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Report No. 227

Social & Judicial Trends

Bigamy has been fully abolished or severely controlled by law in most Muslim countries of the world. Turkey and Tunisia have completely outlawed it while in Egypt, Syria, Jordan, Iraq, Yemen, Morocco, Pakistan and Bangladesh, it has been subjected to administrative or judicial control. (Details of these reforms can be seen in Tahir Mahmood's book Statutes of Personal Law in Islamic Countries, 2nd edition, 1995).

In India bigamy is not very common among the Muslims and cases of men having more than one wife at a time are few and far between. The Muslim society of India in general in fact looks at polygamy with great disfavour and a bigamist is generally looked down upon in and outside his family. Despite this, unfortunately, the religious leaders are not prepared for any legislative reform in this respect and the religious sensitivities have never allowed the State to introduce any reform in this regard.

The courts in India also greatly look down upon bigamy and provide all sorts of relief to the first wives of bigamist husbands. Several High Courts have held that bigamy amounts to cruelty which can be pleaded as an answer to the man's suit for restitution of conjugal rights against the first wife - see Itwari v Asghari AIR 1960 All 684, Raz Mohammad v Saeeda Amina Begum AIR 1976 Kant 200, Shahina parveen v Mohd Shakeel AIR 1987 Del 210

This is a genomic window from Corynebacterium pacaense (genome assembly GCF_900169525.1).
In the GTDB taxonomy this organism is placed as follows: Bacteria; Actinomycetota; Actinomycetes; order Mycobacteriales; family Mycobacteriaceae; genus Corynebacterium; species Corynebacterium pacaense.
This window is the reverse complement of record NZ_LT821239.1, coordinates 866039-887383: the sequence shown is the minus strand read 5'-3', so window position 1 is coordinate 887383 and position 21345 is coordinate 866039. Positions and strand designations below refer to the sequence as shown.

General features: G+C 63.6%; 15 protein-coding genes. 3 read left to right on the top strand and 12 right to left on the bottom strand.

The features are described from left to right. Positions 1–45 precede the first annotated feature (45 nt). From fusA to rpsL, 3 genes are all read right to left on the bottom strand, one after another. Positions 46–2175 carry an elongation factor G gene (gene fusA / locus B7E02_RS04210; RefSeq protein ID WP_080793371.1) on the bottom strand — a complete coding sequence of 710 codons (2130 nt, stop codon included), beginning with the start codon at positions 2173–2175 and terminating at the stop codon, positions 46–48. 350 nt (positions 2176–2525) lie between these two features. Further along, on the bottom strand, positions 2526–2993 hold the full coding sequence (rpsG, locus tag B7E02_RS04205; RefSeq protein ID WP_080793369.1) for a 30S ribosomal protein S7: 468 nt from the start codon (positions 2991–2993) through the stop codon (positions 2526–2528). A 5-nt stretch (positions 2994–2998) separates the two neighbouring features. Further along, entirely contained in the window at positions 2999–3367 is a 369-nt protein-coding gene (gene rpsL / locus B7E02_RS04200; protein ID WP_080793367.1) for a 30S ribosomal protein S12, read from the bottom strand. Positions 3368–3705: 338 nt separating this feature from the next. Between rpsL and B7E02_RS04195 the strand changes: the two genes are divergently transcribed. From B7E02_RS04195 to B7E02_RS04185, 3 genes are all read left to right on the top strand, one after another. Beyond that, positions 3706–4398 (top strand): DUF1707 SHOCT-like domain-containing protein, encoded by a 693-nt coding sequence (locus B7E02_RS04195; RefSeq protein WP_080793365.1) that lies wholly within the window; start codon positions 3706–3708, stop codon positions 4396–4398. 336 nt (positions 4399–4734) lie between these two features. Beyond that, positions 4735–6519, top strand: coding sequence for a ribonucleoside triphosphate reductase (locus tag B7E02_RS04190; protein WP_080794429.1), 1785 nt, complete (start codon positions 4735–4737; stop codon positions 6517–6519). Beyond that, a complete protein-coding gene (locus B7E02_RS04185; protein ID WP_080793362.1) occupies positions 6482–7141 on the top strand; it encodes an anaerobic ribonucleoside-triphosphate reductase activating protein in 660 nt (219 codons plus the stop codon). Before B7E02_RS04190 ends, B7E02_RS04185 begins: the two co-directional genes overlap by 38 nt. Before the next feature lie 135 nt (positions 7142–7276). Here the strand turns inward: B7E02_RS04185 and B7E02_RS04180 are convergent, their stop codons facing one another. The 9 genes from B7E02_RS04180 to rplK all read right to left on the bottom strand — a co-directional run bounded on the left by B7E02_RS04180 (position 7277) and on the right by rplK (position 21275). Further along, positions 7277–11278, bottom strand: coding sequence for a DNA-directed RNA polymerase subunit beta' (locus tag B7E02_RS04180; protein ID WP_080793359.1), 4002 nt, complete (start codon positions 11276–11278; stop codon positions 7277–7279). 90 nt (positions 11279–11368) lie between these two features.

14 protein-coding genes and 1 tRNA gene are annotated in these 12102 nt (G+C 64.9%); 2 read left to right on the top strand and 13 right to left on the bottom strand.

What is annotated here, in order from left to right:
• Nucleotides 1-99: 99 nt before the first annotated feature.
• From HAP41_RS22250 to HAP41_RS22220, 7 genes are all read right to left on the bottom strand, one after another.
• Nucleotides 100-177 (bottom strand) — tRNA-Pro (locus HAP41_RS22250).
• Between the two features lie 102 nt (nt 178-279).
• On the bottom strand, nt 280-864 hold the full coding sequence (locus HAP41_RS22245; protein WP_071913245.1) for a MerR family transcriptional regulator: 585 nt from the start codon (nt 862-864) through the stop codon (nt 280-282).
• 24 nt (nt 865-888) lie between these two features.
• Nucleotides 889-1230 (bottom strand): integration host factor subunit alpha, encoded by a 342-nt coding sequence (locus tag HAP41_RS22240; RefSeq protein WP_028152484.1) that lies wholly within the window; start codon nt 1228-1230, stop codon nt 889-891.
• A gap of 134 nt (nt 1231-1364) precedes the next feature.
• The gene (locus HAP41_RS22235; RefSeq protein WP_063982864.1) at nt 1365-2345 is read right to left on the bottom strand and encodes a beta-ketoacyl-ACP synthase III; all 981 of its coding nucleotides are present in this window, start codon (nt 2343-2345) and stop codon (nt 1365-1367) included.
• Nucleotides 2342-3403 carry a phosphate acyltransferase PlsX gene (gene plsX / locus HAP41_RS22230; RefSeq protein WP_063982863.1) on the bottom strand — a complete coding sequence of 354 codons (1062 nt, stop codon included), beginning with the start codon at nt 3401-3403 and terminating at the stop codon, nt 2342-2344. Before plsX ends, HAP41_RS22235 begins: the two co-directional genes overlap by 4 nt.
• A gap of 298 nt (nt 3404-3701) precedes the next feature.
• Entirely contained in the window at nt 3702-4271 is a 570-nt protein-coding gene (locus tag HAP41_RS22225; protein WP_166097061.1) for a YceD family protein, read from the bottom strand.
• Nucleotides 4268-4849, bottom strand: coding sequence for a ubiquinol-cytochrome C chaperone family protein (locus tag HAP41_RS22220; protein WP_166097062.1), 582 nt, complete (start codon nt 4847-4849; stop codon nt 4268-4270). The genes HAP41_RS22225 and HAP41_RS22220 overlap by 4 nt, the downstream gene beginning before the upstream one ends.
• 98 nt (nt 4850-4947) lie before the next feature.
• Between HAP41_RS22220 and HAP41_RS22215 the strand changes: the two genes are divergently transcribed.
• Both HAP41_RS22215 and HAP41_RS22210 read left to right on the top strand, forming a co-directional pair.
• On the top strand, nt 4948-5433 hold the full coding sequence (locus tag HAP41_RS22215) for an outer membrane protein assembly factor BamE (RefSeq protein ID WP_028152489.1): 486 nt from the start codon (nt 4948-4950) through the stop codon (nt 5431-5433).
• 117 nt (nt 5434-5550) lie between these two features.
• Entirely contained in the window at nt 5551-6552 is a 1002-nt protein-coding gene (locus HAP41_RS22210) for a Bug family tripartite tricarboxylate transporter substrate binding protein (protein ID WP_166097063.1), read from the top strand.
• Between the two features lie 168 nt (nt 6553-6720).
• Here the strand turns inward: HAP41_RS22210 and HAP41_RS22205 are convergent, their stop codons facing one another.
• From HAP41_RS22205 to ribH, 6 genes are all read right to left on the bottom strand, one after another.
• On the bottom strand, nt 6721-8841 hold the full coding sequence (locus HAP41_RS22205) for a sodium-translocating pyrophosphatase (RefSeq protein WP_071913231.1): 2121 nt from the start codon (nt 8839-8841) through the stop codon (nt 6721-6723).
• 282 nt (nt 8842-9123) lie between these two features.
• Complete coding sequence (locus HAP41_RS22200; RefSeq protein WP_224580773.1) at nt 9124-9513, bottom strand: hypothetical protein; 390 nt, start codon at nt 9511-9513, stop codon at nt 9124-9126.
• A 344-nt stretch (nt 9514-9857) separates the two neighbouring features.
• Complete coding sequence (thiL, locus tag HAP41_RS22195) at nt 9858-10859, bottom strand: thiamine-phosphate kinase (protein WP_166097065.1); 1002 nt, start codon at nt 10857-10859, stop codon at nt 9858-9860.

The Supreme Court of India has held that the provision of Section 125 of the Code of Criminal Procedure 1973 allowing separate maintenance to a wife on the ground of her husband's cruelty applies to Muslim women whose husbands contract a second bigamous marriage. See Khatoon v Yaamin AIR 1982 SC 853

In another case the Supreme Court has severely criticized the practice of bigamy and observed that there is no difference between a second wife and a concubine. See Begum Subhanu v Abdul Ghafoor AIR 1987 SC 1103



Preventing Bigamy via Conversion to Islam - A Proposal for giving statutory effect to Supreme Court Rulings Back




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